After Penn State Scandal, U-M to Sset Expectations for Employees who Suspect Abuse

Tim Goral's picture
Wednesday, December 7, 2011

The Senate Advisory Committee on University Affairs voted to approve a resolution to set expectations for a university community member who suspects criminal activity.

The resolution is in response to last month's Penn State scandal, in which university administrators were accused of covering up alleged child sexual abuse by longtime assistant football coach Jerry Sandusky.

The resolution expressly states that faculty should come forward if they suspect sexual misconduct or abuse. It also seeks the formation of mentorship training and education programs and requests that university administrators closely review all U-M programs that work with children.

"It is critical that students, staff, faculty and administrators take individual responsibility in matters of suspected or actual criminal activity," the resolution states. "This is true both for witnesses who believe they have credible evidence of criminal activity and for victims who may be reluctant to take on seemingly daunting and powerful opponents."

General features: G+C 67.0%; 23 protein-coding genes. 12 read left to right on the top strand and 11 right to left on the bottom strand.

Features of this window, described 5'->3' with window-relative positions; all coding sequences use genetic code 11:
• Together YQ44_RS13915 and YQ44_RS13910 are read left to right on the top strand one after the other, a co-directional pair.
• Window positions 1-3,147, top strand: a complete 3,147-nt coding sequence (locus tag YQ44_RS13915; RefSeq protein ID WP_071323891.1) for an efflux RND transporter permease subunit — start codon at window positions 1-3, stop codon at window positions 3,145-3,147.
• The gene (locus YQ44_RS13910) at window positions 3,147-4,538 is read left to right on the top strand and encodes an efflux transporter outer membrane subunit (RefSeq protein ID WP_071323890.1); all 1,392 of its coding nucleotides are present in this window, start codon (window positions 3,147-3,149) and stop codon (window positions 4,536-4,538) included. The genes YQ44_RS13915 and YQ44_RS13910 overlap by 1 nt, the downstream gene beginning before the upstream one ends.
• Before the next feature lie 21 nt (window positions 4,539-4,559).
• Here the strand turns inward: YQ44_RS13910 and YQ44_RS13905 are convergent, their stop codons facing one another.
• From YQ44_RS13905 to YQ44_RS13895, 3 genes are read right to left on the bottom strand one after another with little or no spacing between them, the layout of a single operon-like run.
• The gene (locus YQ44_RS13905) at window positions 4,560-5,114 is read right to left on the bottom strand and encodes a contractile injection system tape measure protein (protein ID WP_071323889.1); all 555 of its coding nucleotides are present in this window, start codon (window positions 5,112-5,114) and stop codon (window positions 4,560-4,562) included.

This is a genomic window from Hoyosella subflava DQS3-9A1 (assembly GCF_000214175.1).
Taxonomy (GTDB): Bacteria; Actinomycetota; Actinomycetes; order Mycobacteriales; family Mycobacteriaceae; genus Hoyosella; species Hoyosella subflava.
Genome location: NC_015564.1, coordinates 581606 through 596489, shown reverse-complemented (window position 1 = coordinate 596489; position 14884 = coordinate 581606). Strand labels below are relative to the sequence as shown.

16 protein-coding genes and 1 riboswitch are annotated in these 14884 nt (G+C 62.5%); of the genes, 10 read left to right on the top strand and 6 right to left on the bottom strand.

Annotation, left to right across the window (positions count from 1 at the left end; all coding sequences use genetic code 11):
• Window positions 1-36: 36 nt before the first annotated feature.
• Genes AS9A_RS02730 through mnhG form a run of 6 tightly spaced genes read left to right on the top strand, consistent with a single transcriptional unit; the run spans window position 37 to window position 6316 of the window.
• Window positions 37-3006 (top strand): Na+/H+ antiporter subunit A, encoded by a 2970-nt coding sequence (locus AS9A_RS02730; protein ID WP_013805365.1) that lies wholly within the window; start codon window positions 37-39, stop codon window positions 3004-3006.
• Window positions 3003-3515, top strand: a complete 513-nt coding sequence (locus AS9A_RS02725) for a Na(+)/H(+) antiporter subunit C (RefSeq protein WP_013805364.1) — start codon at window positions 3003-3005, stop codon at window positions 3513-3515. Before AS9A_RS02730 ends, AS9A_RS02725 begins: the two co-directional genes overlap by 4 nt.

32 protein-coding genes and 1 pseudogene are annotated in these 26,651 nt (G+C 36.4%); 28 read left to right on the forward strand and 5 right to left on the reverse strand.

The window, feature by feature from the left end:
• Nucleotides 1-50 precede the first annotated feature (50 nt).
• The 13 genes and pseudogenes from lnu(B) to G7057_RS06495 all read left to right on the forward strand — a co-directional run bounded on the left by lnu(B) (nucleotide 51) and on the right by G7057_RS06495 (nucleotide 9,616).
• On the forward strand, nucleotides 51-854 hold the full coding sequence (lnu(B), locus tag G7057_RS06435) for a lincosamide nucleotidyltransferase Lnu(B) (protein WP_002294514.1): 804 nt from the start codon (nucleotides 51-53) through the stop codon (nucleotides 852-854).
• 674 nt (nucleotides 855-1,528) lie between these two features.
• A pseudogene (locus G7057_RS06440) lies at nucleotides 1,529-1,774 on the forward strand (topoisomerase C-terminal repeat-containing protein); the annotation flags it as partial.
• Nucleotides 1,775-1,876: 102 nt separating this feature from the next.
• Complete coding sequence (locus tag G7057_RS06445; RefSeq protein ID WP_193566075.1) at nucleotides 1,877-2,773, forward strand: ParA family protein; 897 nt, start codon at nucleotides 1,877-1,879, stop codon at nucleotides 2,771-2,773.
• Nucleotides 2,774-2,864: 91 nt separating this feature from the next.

Coleman, who spoke at the advisory committee's public session Monday, said university administrators are in the process of creating a task force to examine policies for recording, reporting and preventing abuse.

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